For nearly a half century, the Catholic Church in the United States has celebrated National Migration Week. It is an opportunity for the Catholic community to reflect on the circumstances confronting migrants, including immigrants, refugees, children, and victims and survivors of human trafficking. The theme for National Migration Week 2020, “Promoting a Church and a World for All,” draws attention to the fact that each of our families has a migration story, some recent and others in the distant past. Regardless of where we are and where we came from, we remain part of the human family and are called to live in solidarity with one another.
National Migration Week 2020 will be celebrated January 5-11, 2020 in the U.S. It is a call to stand in solidarity with and care for those who are excluded and marginalized, including migrants, DACA and TPS holders, refugees, and those seeking asylum. The United States Conference of Catholic Bishops (USCCB) has produced a toolkit of resources to promote participation in National Migration Week – download it for free here. You’ll find suggestions for prayer, community action ideas, sample letters to the editor and social media posts.
US Catholic Sisters Against Human Trafficking also has some resources that directly connect the issues of migration and human trafficking. We encourage you to download and share the following resources as well:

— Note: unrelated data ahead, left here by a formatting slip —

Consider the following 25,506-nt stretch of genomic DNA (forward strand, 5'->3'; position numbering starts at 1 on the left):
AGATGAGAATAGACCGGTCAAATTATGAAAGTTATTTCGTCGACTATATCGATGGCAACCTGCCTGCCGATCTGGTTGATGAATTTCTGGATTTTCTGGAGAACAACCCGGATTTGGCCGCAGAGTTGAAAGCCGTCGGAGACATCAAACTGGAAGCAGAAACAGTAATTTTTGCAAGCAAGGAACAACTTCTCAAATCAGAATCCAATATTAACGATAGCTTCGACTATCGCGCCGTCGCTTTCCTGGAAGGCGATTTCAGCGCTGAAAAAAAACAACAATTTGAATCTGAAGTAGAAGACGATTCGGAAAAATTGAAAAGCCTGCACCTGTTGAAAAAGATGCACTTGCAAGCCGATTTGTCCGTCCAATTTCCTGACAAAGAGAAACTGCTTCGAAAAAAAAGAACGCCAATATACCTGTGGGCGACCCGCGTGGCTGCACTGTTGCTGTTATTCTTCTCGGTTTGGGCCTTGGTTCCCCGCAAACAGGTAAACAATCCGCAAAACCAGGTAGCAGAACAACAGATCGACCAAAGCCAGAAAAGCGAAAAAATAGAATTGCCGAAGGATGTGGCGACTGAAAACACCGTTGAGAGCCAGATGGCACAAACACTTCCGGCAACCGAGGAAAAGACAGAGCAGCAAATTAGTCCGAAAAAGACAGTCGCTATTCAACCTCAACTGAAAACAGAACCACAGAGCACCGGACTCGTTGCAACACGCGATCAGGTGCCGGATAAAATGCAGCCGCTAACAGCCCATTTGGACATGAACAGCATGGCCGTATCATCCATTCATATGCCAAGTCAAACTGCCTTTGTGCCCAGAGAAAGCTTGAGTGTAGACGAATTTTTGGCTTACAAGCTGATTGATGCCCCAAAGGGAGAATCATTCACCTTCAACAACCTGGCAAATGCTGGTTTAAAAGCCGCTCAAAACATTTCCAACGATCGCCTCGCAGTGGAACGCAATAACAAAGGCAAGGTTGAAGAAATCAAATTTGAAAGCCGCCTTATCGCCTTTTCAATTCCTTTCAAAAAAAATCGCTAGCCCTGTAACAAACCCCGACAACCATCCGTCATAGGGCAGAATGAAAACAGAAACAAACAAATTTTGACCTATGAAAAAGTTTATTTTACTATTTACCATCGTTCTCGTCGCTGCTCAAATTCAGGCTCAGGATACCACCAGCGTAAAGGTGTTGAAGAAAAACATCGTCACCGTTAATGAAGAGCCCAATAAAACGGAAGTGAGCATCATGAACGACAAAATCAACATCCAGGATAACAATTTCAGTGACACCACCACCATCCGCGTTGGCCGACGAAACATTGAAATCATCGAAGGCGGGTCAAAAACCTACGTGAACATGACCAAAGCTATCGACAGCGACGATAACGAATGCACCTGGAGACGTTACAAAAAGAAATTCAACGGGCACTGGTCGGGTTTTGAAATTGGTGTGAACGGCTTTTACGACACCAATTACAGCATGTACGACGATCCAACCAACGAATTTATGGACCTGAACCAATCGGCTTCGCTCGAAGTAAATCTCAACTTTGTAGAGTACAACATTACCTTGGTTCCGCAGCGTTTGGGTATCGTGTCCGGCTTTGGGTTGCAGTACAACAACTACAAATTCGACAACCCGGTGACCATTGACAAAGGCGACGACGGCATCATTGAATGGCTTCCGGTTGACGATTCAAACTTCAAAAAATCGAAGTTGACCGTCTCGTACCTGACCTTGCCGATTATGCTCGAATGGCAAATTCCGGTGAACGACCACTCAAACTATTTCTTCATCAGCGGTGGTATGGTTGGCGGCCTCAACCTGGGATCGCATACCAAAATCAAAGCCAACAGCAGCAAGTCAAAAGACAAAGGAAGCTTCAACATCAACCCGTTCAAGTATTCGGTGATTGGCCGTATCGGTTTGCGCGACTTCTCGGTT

- Paper on Migration and Human Trafficking
- Educational/Prayer Module on Human Trafficking and Migrants, Refugees, and Internally Displaced People
- Educational/Prayer Module on Human Trafficking and Environmental Refugees
- Educational/Prayer Module on Root Causes of Human Trafficking
We urge members of USCSAHT to use the National Migration Week kit and our additional resources with their local communities to raise awareness about the root causes of forced migration, their connection to human trafficking and act on God’s call to each of us to welcome the newcomer and promote a church for all. Our efforts can counter what Pope Francis has referred to as “a globalization of indifference,” which has led to many of us to ignore the cries of the poor, turn our backs on the marginalized, and remain indifferent to those struggling to find a better life. We are called to be an active Church in support of all of God’s children, for “the Church which ‘goes forth’… can move forward, boldly take the initiative, go out to others, seek those who have fallen away, stand at the crossroads and welcome the outcast” (Evangelii Gaudium, 24).